Through my research experience, I have developed several transferable, or “soft” skills, which will be very useful in both my academic and professional career. The skill which first comes to mind is adaptability. As I am sure many can relate to, for me, this past year has been full of surprises, many of which did not necessarily seem positive at the time. My research award was originally intended to fund my summer internship at the Department of the Treasury in Washington D.C. I was thrilled about this opportunity, and felt rather defeated when my internship was cancelled, due to COVID-19. However, instead of being unproductive this summer, I adapted. I adjusted my research plan, and instead conducted an independent research project surrounding a topic I am very passionate about—education. This summer, I learned when one door closes, another opens, and my adjusted plan to study educational inequality surrounding the COVID-19 crisis has been fascinating and highly rewarding. Additionally, within my research, I have also understood the importance of being adaptable. The COVID-19 crisis and educational response has been ever-changing. Originally, when I designed my research project, students were essentially all learning remotely, and I planned to study the differences in access to resources for remote-learning—like WiFi, computers, parental support, and a quiet workspace. But later in the summer, as schools started developing reopening plans for the fall, I realized the focus of my research had to adjust. There were some schools planning for fully remote learning until December, and others, planning for hybrid learning and mass-testing availability beginning in September. In turn, I adjusted my research plan to investigate the differences in reopening plans across schools of various socioeconomic backgrounds. Being adaptable in professional settings is a highly valuable skill, which I believe my experience this summer helped me sharpen and understand.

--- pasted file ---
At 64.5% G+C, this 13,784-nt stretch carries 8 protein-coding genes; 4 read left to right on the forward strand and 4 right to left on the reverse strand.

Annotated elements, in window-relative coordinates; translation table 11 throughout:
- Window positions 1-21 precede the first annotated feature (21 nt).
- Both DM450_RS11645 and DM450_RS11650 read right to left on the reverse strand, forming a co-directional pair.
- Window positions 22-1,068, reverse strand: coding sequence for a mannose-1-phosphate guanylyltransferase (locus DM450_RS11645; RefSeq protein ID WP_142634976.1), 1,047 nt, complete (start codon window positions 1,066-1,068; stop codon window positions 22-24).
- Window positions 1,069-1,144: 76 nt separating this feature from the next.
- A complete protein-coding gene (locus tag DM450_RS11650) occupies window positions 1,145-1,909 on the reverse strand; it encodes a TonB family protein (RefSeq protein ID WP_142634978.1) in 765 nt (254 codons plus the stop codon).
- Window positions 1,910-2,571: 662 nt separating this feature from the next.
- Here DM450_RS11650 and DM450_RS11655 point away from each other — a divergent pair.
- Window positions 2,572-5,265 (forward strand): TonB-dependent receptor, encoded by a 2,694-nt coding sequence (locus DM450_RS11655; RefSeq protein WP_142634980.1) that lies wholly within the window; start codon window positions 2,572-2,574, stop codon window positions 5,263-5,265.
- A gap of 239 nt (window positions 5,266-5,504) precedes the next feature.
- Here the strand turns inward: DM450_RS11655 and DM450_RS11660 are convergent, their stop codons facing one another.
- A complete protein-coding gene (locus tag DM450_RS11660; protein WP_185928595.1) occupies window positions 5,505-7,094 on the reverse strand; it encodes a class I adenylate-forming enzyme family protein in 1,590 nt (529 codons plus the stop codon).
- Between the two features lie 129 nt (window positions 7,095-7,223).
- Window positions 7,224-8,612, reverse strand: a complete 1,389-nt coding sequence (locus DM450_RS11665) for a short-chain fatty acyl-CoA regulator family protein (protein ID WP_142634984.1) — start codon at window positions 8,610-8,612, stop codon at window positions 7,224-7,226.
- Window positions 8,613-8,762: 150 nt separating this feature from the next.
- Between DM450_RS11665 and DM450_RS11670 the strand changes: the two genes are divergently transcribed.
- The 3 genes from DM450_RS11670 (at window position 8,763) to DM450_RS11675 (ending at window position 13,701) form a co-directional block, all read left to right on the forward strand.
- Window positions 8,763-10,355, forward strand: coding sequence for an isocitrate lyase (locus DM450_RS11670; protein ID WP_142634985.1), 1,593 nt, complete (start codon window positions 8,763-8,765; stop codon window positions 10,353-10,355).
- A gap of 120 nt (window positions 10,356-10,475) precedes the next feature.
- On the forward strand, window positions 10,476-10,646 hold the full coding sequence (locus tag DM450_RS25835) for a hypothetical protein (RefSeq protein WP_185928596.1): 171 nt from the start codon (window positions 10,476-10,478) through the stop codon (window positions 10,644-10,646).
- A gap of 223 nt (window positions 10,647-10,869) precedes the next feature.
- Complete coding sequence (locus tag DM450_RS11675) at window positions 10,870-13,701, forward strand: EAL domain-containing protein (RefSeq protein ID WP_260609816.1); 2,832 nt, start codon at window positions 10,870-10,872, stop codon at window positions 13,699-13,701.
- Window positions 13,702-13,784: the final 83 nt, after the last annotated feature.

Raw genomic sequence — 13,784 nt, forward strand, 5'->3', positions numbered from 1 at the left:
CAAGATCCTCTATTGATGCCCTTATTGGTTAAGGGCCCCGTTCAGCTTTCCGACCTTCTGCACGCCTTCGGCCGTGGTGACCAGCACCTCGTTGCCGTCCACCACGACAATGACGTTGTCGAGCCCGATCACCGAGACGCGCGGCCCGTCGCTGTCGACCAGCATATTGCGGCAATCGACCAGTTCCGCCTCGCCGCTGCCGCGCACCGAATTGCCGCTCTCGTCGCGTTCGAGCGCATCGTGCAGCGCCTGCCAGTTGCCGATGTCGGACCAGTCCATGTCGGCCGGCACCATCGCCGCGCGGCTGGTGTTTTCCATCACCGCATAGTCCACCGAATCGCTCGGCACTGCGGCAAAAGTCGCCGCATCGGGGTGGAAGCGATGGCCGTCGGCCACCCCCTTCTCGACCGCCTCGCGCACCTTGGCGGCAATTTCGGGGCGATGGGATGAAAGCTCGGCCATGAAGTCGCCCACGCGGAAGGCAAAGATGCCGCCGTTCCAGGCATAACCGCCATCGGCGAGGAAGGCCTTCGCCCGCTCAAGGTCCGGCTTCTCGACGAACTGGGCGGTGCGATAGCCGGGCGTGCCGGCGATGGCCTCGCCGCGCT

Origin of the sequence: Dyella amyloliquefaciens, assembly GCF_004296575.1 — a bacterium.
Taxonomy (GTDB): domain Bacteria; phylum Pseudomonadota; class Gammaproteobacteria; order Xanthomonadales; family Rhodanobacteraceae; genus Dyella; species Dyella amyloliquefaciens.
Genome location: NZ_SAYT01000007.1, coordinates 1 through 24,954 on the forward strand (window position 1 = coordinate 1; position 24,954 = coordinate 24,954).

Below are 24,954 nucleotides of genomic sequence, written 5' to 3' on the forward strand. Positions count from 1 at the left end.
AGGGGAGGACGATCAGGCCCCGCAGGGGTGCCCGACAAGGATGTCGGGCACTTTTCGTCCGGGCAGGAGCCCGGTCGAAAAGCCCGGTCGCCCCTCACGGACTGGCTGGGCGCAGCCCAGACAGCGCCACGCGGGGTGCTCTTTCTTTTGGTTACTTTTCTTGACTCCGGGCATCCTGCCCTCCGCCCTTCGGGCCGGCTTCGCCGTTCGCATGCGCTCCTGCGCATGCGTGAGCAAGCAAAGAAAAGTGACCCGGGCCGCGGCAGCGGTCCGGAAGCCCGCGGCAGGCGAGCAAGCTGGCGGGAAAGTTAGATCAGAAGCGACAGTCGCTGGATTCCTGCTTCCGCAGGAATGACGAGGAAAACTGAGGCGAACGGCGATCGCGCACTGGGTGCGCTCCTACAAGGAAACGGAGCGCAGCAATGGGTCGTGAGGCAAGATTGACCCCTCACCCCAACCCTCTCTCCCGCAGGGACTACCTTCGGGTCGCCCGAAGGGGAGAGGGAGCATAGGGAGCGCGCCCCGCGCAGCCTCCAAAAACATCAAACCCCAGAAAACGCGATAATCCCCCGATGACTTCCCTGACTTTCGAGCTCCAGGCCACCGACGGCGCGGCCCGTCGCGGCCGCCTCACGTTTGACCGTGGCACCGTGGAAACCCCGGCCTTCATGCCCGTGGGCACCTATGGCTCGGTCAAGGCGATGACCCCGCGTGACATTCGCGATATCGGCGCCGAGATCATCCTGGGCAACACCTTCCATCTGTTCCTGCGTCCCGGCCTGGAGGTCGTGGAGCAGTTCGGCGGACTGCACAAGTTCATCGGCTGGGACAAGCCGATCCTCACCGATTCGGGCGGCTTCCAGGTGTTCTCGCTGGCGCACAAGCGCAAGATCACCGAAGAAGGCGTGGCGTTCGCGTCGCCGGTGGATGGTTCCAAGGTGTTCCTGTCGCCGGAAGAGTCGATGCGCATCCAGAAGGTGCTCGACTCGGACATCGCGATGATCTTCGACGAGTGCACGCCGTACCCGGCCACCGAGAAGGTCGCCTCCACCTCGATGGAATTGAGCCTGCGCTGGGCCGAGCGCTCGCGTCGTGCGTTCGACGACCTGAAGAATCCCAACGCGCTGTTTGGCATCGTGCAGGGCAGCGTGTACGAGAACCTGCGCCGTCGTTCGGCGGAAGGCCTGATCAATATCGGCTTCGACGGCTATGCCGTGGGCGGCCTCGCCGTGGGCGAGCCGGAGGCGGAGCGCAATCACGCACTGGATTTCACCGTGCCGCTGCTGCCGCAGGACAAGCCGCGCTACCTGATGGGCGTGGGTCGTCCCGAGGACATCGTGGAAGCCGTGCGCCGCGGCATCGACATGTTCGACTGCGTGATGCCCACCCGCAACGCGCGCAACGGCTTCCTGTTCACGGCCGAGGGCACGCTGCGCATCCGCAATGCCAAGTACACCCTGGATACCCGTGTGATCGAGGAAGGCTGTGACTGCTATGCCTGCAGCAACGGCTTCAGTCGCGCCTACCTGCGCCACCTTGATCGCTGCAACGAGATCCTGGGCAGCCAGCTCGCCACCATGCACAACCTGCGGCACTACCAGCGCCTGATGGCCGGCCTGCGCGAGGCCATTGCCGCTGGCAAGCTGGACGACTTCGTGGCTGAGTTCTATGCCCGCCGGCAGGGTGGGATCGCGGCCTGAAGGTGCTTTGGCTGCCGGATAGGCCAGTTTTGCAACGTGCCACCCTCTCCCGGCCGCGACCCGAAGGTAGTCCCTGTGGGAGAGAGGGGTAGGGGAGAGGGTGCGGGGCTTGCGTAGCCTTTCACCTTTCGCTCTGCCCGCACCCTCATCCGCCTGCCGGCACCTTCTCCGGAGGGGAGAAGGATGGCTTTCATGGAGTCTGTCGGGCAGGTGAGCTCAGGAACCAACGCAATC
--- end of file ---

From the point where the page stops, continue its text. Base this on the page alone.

In regard to technical, or “hard” skills, my research experience has helped developed my ability to navigate the internet to collect data, and think critically to interpret my findings. When I first brainstormed my project, I assumed my data collection would consist of talking to students, teachers, and administrators directly to understand students’ resources during the COVID-19 crisis. However, after speaking to my mentor, I learned the difficulty of being approved to speak directly to schools in such a narrow time-frame, and I realized my data collection would primarily consist of resources I could find online. Although I was worried about finding ample material initially, I quickly realized how much was available. Just using the Internet, one has access to pages and pages of documents articulating the reopening plans of every school in the Philadelphia area. This project helped me realize how much I am able to do with the resources available at my fingertips, and taught me how to navigate and interpret my findings online in the scope of my research project. Collecting, sorting, and interpreting data is a vital skill as I transition into my professional career.